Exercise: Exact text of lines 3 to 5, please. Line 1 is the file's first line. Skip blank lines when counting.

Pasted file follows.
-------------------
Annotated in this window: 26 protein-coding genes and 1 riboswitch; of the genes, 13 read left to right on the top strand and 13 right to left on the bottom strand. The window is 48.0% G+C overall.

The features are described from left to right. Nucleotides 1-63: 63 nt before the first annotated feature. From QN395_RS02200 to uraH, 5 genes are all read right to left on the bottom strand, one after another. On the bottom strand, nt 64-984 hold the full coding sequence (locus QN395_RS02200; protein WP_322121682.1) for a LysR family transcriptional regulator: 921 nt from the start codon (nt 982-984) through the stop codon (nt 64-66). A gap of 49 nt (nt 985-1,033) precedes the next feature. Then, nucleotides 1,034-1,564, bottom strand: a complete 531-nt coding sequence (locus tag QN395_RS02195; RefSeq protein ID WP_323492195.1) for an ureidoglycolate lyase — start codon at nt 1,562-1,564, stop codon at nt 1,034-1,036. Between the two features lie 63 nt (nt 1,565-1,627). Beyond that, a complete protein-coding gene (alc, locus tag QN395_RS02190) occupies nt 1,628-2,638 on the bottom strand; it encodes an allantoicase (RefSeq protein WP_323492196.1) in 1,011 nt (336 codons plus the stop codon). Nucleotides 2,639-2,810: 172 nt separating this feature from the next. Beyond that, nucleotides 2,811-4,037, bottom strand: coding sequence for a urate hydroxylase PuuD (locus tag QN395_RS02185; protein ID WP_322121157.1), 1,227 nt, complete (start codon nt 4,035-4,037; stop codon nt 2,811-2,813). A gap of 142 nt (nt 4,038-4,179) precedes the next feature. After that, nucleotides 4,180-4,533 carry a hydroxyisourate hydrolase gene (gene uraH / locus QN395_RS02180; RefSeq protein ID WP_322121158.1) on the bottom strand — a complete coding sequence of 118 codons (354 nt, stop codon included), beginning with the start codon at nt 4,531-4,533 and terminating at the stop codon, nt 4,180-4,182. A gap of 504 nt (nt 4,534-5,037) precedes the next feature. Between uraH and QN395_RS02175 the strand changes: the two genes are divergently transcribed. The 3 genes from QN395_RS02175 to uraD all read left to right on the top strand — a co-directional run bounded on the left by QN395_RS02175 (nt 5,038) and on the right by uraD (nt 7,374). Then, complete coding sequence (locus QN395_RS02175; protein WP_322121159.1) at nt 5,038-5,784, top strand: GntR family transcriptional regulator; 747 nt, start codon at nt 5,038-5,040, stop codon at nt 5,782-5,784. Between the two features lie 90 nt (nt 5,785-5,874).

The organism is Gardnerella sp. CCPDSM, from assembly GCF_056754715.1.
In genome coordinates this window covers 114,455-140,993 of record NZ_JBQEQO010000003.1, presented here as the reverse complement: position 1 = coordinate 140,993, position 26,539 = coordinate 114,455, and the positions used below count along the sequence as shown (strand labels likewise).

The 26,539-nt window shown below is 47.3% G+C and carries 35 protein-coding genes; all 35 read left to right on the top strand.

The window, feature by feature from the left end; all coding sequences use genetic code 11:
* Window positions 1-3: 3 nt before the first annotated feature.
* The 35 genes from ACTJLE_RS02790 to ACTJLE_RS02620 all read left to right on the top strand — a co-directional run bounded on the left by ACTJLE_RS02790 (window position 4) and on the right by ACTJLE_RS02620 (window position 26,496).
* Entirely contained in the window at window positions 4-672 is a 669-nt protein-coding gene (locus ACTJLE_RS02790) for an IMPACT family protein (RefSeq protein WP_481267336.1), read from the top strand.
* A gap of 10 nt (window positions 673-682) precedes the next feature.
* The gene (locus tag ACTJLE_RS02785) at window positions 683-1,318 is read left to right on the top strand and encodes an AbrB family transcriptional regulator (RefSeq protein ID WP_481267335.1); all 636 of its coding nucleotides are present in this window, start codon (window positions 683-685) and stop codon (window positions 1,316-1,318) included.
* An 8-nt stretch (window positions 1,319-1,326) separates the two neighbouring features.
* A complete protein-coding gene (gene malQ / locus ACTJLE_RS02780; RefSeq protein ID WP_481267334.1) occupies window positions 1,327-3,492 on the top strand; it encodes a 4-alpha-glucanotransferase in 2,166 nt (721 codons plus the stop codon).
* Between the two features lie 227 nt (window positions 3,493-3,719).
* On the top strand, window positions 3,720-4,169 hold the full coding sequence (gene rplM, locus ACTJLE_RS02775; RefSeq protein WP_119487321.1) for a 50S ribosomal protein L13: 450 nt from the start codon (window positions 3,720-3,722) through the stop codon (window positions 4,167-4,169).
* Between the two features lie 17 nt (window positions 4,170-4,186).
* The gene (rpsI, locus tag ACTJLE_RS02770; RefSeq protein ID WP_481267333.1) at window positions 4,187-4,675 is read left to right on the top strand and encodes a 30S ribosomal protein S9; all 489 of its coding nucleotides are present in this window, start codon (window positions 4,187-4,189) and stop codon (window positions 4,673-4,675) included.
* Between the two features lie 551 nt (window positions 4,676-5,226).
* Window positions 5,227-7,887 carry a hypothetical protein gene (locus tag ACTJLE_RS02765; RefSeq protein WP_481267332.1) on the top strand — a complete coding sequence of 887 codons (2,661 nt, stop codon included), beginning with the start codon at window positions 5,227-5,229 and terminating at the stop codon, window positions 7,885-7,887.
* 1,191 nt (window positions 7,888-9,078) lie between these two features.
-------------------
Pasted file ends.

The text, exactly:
The organism is Gardnerella sp. CCPDSM, from assembly GCF_056754715.1.
In genome coordinates this window covers 114,455-140,993 of record NZ_JBQEQO010000003.1, presented here as the reverse complement: position 1 = coordinate 140,993, position 26,539 = coordinate 114,455, and the positions used below count along the sequence as shown (strand labels likewise).

The 26,539-nt window shown below is 47.3% G+C and carries 35 protein-coding genes; all 35 read left to right on the top strand.